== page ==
Day 3 headphone week — the Jabra Halo

jabra_halo_bluetooth_headset.jpegWelcome to Shiny Shiny’s headphone week 2010. Everyday for the next fortnight I’ll be reviewing a different set of headphones eventually culminating in the definitive league of personal audio. Catchy right?

Day 2: Jabra Halo

Bluetooth stereo headphone with wired option, touch-sensitive buttons and dual microphone.


“Well hellooooh,” were the first words out of my mouth when I unboxed the Halo. These are some thoroughly understated, very sexy, headphones. They look incredibly simple with one wide matte plastic headband with two barely perceptible hinges for folding the phones up.

Under the headband is a soft fabric material similar in texture and appearance to the kind used on LP dusters — if you’re old enough to remember what one of those looks like, ask a middle-aged relative.

The phones themselves are very flat with the only analogue multi-function button on the back of the right phone, alongside the touch-sensitive volume slider.

Turning the Jabra Halo on is an interesting operation. While the headphones are folded underneath you can’t turn them on. To do so you have to fold them out and fix the hinges into place — this is a natty little idea and will save you some serious battery life.

Once on they do make me look, erm, I dunno, a bit weird(er than normal). See what I mean? This tends to be less of problem for people with more hair, or you know, if you’re less vain.


Some people have complained that the Halo’s phones don’t sit properly on the head and that they can feel insecure. I can’t say I found this problem, though this might be because I have uncommonly large, sticky-out, ears and quite a bulbous head.

Build Quality

The quality of the plastic is very good — it’s a faintly textured matte and feels strong. The fabric inner feels very comfortable on your bonce.

The extension mechanism is entirely hidden in the body of the phones and clicks pleasingly as you find the right size for your head.

The quality of the optional 3.5mm is pretty good too, especially for something that you’re probably not going to be using that often. It shows a commitment to quality that makes you feel your investment has been well-placed.

The only slight worry I have is the folding hinges. Initially these feel a little resistive and brittle, but once you’ve folded and unfolded them a few times they loosen up a tad, and though I’m sure they won’t break, they aren’t reassuringly sturdy.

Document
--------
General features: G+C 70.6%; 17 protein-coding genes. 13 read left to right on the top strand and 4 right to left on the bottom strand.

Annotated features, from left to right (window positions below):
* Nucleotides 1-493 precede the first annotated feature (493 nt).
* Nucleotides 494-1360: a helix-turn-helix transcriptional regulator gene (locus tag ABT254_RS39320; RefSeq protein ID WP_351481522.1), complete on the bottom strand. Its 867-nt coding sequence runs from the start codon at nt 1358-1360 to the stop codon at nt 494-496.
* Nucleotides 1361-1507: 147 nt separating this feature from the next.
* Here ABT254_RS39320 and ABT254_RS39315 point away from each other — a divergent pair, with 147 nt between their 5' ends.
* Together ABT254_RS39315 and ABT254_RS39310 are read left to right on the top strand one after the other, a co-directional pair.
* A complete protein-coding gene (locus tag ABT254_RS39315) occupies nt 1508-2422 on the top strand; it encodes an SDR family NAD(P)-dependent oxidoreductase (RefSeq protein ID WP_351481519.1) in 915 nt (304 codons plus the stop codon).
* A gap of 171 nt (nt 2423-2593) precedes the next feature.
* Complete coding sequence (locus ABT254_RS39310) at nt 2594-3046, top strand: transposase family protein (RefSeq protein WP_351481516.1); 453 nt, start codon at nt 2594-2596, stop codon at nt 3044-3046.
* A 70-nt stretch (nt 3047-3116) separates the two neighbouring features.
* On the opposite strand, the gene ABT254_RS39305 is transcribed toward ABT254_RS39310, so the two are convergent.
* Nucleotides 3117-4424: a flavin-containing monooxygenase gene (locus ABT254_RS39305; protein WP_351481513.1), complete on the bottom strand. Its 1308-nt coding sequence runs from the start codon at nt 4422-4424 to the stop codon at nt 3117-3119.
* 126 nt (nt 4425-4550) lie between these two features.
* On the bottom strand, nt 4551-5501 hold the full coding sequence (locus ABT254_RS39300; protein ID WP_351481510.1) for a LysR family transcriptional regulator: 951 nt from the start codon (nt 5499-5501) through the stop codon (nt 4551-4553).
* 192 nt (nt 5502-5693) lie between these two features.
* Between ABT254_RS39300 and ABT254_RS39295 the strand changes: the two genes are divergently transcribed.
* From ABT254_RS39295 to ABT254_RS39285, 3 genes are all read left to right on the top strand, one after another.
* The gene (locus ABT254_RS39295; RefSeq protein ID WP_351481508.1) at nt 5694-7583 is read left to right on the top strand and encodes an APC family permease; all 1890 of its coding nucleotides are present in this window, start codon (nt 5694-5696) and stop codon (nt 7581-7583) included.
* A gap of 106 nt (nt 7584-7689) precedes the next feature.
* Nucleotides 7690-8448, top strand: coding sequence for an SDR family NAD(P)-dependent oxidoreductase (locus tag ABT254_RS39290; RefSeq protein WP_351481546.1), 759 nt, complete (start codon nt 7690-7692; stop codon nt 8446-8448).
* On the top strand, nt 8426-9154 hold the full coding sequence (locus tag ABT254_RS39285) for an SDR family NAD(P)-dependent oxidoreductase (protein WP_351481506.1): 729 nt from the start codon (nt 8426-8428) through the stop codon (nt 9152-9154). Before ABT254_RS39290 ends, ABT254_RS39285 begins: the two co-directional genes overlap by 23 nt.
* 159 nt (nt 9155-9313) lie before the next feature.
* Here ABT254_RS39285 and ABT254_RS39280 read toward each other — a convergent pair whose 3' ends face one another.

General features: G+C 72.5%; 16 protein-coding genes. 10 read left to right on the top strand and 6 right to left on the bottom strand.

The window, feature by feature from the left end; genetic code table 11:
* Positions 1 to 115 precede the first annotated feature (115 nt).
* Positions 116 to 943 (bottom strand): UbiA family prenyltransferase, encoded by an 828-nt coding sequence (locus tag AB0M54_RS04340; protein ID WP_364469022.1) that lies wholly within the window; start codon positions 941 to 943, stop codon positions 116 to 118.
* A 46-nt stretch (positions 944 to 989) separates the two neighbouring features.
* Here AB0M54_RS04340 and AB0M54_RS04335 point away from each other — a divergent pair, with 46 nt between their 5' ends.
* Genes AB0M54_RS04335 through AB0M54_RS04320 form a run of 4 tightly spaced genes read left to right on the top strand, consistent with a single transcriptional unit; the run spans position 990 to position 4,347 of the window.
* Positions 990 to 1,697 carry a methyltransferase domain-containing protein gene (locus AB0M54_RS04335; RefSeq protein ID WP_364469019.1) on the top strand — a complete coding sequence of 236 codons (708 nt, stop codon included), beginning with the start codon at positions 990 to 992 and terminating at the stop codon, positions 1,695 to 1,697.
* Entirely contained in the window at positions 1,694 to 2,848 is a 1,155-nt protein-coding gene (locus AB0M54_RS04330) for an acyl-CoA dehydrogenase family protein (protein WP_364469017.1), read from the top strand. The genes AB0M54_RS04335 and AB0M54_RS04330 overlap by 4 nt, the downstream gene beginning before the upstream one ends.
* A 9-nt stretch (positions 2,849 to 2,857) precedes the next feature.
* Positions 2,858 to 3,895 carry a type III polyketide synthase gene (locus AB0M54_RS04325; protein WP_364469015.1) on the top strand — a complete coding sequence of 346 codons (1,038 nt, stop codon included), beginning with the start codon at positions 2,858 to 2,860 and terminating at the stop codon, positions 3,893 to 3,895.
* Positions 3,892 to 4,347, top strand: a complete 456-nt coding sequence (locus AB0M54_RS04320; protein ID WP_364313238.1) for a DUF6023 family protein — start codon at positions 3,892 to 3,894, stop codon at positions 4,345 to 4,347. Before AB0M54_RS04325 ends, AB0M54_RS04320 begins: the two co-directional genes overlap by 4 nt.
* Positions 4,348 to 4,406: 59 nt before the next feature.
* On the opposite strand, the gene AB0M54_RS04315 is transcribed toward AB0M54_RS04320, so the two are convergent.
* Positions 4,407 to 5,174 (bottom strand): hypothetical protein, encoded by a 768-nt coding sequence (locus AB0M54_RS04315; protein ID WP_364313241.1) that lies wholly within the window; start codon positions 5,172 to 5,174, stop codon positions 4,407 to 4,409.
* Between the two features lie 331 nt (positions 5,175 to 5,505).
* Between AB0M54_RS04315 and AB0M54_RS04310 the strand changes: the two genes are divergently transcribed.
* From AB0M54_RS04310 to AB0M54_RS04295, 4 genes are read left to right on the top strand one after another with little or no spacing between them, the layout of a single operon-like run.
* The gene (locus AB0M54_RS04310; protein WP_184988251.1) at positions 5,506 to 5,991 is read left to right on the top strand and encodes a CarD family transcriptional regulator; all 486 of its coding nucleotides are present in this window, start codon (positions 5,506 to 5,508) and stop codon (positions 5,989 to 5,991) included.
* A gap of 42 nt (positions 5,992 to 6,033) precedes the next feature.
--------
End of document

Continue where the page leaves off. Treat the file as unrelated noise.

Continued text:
Sound Quality

The performance of the Halo is pretty solid all round. Most notable though is the mid-performance — it is joy-inducingly precise and defined, meaning that acoustic, folk and plunging pianos sound awesome.

The treble is crisp and firm though can waver at the highest volumes while the bass is fine, just fine, certainly not anything to write home about, but equally not something that should perturb your potential purchase unless you’re one of those bass fiends who likes the low-end to dominate any song, in which case you’re a silly person.

Sadly call quality isn’t the same as the audio quality. While your caller’s voice will come through clear as day, the dual microphones struggle to single out your voice in busy environments. That said if you’re in a moderately loud or a quiet place they seem to be able to find your lovely voice a-okay.

Price: £59.99

Design: 4.5/5

Build Quality: 3/5

Sound: 3/5

Value for money: 4/5

Overall: 14.5/20 — If you’re looking for an afforable for a pair of wireless bluetooth headphones — you aren’t exactly spoilt for choice. Jabra have gone the a long way to make the Halo the best option on the market. Versatile, loaded with functionality and not a bad listen to boot. You could certainly do a lot worse, though I recommend trying a pair first, because they don’t fit all head-shapes perfectly.

1troopers.jpgDay 1: The Trooper by Nixon

2222IDR655m.jpg Day 2: Scosche IDR655m